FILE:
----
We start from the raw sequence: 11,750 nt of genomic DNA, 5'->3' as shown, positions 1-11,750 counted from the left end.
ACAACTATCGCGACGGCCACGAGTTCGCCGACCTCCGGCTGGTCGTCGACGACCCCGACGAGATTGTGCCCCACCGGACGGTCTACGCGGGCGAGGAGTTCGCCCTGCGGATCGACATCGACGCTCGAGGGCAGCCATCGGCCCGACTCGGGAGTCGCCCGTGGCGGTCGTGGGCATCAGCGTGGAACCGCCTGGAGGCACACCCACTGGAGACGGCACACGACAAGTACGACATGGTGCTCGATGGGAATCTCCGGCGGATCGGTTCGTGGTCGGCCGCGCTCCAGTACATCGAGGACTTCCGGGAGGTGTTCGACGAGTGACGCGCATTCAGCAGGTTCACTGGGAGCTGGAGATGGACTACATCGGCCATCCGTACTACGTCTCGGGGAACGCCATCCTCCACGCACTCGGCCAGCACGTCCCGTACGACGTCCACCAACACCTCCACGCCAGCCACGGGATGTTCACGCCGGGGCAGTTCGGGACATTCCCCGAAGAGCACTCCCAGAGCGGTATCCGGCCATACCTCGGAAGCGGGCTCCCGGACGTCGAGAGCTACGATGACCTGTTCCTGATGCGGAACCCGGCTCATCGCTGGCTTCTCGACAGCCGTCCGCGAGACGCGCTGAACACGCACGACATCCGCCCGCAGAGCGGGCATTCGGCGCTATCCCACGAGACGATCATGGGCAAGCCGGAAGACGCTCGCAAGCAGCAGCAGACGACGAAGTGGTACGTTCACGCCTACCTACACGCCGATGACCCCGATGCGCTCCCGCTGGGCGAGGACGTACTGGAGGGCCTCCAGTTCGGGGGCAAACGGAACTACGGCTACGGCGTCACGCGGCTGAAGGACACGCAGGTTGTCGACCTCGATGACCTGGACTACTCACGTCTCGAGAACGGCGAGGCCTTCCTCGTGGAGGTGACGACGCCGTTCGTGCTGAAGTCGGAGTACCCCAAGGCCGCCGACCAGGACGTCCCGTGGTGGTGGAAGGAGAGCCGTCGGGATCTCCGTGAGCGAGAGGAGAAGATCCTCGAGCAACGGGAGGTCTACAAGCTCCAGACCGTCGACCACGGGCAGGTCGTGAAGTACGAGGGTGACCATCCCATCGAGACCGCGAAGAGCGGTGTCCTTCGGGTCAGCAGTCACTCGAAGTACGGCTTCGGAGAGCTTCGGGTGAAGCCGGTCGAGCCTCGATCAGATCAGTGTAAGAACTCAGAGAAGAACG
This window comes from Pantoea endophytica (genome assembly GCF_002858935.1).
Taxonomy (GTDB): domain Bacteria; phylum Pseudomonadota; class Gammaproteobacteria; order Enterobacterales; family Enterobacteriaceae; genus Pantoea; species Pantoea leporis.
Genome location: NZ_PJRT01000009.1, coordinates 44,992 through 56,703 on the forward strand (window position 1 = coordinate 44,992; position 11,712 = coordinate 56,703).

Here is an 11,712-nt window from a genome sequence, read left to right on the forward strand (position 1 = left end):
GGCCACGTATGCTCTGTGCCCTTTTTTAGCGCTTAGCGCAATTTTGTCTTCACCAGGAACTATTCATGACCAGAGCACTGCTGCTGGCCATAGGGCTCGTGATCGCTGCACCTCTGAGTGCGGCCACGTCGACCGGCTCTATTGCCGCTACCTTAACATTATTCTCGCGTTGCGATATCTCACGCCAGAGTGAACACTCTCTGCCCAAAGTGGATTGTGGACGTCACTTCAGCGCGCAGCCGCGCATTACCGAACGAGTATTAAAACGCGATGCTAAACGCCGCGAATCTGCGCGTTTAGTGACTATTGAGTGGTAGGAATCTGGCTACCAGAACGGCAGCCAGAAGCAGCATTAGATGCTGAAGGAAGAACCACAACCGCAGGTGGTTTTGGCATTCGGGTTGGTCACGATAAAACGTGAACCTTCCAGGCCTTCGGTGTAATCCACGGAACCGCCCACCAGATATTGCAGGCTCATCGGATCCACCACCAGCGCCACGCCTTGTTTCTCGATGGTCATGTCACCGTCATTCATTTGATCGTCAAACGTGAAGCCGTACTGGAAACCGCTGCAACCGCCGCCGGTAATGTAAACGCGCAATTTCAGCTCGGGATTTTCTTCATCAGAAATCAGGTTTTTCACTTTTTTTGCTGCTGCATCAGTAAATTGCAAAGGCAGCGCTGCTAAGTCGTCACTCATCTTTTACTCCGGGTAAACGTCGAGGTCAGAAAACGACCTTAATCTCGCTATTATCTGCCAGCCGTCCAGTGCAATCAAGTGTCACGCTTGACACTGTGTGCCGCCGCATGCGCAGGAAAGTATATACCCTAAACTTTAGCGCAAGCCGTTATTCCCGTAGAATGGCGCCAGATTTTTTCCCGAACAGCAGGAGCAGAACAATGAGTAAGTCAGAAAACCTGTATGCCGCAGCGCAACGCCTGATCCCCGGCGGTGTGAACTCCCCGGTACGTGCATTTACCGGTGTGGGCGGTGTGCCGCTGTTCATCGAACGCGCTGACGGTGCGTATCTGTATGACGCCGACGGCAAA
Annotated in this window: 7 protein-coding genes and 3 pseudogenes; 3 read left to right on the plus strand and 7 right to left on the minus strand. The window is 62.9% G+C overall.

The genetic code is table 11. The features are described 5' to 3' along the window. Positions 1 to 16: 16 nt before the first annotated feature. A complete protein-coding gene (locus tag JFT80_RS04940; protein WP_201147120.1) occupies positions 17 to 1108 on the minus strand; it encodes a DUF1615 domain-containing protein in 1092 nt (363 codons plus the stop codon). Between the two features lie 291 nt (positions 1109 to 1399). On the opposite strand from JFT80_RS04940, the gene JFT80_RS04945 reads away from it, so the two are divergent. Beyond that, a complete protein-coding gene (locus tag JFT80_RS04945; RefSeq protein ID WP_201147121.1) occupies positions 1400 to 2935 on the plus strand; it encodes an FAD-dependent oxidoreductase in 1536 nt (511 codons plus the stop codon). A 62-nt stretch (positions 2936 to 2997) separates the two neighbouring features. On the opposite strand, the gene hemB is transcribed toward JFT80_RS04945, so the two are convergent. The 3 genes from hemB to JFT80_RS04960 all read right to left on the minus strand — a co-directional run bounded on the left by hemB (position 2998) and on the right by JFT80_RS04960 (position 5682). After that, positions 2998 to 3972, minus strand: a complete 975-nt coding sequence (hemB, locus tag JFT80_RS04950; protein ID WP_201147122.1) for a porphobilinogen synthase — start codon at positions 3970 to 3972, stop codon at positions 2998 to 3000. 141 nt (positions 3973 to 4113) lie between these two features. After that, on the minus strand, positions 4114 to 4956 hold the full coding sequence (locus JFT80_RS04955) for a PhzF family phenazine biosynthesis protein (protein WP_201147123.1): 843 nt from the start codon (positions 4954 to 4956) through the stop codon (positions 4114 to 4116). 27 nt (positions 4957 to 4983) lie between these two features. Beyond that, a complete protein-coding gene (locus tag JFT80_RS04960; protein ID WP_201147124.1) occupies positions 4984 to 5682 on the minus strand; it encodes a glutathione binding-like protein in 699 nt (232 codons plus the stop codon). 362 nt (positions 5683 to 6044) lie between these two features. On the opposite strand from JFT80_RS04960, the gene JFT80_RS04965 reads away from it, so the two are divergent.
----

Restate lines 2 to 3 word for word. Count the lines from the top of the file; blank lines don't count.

ACAACTATCGCGACGGCCACGAGTTCGCCGACCTCCGGCTGGTCGTCGACGACCCCGACGAGATTGTGCCCCACCGGACGGTCTACGCGGGCGAGGAGTTCGCCCTGCGGATCGACATCGACGCTCGAGGGCAGCCATCGGCCCGACTCGGGAGTCGCCCGTGGCGGTCGTGGGCATCAGCGTGGAACCGCCTGGAGGCACACCCACTGGAGACGGCACACGACAAGTACGACATGGTGCTCGATGGGAATCTCCGGCGGATCGGTTCGTGGTCGGCCGCGCTCCAGTACATCGAGGACTTCCGGGAGGTGTTCGACGAGTGACGCGCATTCAGCAGGTTCACTGGGAGCTGGAGATGGACTACATCGGCCATCCGTACTACGTCTCGGGGAACGCCATCCTCCACGCACTCGGCCAGCACGTCCCGTACGACGTCCACCAACACCTCCACGCCAGCCACGGGATGTTCACGCCGGGGCAGTTCGGGACATTCCCCGAAGAGCACTCCCAGAGCGGTATCCGGCCATACCTCGGAAGCGGGCTCCCGGACGTCGAGAGCTACGATGACCTGTTCCTGATGCGGAACCCGGCTCATCGCTGGCTTCTCGACAGCCGTCCGCGAGACGCGCTGAACACGCACGACATCCGCCCGCAGAGCGGGCATTCGGCGCTATCCCACGAGACGATCATGGGCAAGCCGGAAGACGCTCGCAAGCAGCAGCAGACGACGAAGTGGTACGTTCACGCCTACCTACACGCCGATGACCCCGATGCGCTCCCGCTGGGCGAGGACGTACTGGAGGGCCTCCAGTTCGGGGGCAAACGGAACTACGGCTACGGCGTCACGCGGCTGAAGGACACGCAGGTTGTCGACCTCGATGACCTGGACTACTCACGTCTCGAGAACGGCGAGGCCTTCCTCGTGGAGGTGACGACGCCGTTCGTGCTGAAGTCGGAGTACCCCAAGGCCGCCGACCAGGACGTCCCGTGGTGGTGGAAGGAGAGCCGTCGGGATCTCCGTGAGCGAGAGGAGAAGATCCTCGAGCAACGGGAGGTCTACAAGCTCCAGACCGTCGACCACGGGCAGGTCGTGAAGTACGAGGGTGACCATCCCATCGAGACCGCGAAGAGCGGTGTCCTTCGGGTCAGCAGTCACTCGAAGTACGGCTTCGGAGAGCTTCGGGTGAAGCCGGTCGAGCCTCGATCAGATCAGTGTAAGAACTCAGAGAAGAACG
This window comes from Pantoea endophytica (genome assembly GCF_002858935.1).